According to the U.S. Small Business Administration Office of Advocacy, in 2006 home-based businesses generated $102 billion in annual revenue. A small business which provides a service such as sewing can continue to be profitable despite economic ups and downs. When you run the business from your home your overhead is minimal, which helps to increase the profitability. As with any business endeavor, however, one thing you will inevitably have to deal with is taxes.


The first thing you might ask yourself about your sewing business is if you have to report your income, and if so, how to do it. The law says that as a sole proprietor you must file Schedule C, which lists your income and expenses. You need to be careful to run your sewing business as a business, as the IRS expects you to make money at some point. If you don’t they can reclassify your business as a hobby and you will only be allowed to deduct expenses less than or equal to your sewing income, using Schedule A for your itemized deductions.


Another sewing-business tax question is how much tax you will have to pay. As with income from any source, you must pay federal, state, and local taxes based on your income level. In addition, you must pay a self-employment tax, which is currently (2010) 15.3% of your net income. This tax is a combination of social security and Medicare taxes. An employer normally contributes half of this amount, but when you are self-employed you have to pay the full amount yourself.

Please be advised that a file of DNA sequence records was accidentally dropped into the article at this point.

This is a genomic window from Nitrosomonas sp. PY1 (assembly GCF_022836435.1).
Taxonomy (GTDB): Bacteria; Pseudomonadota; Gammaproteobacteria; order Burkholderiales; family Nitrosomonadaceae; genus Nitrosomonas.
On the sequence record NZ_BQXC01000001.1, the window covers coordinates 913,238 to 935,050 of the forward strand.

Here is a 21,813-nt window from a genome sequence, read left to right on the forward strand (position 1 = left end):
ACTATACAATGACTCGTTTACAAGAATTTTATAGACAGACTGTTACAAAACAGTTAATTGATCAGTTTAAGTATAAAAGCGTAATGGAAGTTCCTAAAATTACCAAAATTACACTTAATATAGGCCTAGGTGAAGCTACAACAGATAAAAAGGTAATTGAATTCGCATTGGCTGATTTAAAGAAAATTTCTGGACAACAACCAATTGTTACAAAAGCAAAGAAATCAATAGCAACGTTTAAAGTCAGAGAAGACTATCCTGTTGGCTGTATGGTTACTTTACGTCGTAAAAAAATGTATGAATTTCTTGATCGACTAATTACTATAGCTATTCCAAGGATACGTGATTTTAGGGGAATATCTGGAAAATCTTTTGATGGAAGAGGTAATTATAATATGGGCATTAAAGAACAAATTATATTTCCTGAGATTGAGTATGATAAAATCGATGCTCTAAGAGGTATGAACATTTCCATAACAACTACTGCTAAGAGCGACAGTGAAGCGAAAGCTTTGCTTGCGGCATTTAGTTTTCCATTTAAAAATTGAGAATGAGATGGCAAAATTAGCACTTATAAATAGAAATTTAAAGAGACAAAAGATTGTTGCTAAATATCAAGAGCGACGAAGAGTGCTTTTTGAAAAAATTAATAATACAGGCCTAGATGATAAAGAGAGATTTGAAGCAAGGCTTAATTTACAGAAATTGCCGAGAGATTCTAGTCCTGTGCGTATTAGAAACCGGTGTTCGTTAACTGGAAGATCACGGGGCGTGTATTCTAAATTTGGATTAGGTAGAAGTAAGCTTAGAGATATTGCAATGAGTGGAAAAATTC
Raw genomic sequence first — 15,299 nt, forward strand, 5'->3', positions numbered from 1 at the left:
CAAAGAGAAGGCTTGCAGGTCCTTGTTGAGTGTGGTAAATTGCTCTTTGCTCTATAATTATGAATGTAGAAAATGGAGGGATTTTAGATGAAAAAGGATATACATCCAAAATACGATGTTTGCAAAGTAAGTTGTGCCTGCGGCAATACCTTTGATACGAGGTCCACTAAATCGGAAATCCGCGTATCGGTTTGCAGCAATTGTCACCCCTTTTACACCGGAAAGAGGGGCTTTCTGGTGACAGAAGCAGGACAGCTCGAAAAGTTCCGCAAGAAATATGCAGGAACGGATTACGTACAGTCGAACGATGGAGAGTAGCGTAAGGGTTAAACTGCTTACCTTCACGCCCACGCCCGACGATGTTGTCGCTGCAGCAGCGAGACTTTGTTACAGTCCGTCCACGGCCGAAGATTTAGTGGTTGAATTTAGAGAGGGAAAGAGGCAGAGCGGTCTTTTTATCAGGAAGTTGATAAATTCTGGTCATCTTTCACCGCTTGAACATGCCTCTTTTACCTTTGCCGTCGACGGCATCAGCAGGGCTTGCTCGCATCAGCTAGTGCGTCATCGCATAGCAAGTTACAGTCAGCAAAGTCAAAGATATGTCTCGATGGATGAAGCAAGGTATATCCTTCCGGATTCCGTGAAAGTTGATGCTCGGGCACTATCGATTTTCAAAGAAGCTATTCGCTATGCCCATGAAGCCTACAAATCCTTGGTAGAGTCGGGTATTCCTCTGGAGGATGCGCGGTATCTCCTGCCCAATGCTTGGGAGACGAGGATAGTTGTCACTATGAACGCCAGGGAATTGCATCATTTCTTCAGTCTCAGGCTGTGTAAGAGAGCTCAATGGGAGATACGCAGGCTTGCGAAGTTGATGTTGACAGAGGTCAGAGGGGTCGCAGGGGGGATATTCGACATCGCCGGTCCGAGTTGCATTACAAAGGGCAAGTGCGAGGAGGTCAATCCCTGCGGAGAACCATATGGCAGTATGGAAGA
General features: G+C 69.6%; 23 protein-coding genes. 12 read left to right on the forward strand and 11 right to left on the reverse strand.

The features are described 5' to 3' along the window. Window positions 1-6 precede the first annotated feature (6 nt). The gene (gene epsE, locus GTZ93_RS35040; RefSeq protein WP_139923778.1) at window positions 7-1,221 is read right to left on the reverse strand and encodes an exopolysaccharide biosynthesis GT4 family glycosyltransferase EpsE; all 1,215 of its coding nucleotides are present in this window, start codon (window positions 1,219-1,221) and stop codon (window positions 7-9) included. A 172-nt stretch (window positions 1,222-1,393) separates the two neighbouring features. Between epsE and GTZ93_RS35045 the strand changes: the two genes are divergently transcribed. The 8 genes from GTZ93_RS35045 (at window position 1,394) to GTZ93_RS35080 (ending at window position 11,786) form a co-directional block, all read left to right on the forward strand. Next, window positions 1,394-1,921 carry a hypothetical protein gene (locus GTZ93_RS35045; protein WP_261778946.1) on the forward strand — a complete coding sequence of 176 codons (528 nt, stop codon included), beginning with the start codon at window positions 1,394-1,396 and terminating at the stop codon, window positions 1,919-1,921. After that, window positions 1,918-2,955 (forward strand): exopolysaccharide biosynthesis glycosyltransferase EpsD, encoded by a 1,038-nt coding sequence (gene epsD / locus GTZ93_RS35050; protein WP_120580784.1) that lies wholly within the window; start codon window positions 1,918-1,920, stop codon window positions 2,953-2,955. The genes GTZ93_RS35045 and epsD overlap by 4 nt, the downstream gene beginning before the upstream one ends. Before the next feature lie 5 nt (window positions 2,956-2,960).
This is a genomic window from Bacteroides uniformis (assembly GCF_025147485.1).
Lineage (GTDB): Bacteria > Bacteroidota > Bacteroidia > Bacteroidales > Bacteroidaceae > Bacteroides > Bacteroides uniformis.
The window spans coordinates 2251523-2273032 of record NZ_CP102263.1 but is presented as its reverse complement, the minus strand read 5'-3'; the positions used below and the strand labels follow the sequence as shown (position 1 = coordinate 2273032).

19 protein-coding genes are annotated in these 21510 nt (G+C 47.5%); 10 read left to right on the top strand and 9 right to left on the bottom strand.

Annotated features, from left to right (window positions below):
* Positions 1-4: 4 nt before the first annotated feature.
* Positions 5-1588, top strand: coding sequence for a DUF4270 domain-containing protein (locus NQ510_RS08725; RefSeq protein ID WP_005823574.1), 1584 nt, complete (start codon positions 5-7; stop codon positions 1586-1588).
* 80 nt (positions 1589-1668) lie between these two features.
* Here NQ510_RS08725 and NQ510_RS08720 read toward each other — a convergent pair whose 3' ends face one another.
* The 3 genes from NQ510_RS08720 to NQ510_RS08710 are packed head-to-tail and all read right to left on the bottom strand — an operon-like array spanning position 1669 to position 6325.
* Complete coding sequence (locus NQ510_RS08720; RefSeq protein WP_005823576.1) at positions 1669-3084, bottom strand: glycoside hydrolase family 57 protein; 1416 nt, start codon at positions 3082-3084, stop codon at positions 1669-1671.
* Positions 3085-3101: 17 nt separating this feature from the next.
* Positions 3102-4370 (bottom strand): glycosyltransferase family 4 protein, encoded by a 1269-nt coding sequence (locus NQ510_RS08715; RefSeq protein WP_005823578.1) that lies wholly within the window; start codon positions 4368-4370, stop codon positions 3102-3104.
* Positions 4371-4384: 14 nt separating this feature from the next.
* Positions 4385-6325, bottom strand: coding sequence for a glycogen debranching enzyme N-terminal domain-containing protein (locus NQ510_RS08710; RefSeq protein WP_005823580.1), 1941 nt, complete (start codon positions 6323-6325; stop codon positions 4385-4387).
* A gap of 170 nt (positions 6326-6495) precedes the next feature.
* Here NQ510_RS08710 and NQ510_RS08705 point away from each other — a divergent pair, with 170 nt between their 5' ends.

Many small-business owners wonder if incorporation is a good choice. Incorporating not only reduces personal liability, it reduces the amount of your tax liability on the self-employment tax. However, when you incorporate you must file a personal tax return and a second tax return for the corporation. Check with your accountant to see if incorporating is best for you.


When you are setting up your sewing business you will no doubt have questions about what expenses you can legally deduct. You can deduct virtually anything that deals with your sewing business. Keep meticulous records of all of your expenses in getting set up and running your business. You can deduct supplies (fabric, thread, and notions), billing and record-keeping costs and equipment, such as sewing machine, serger, iron and ironing board, and a computer that is used for your business. If you work from your home you can deduct a portion of your rent or mortgage for home-office expense, along with a portion of your phone and power bills. You can also deduct mileage if you need to drive to get supplies, pick up or deliver projects, meet with clients, or for any other valid business reason. Even if your business shows a loss for the first couple of years all of these deductions are valid.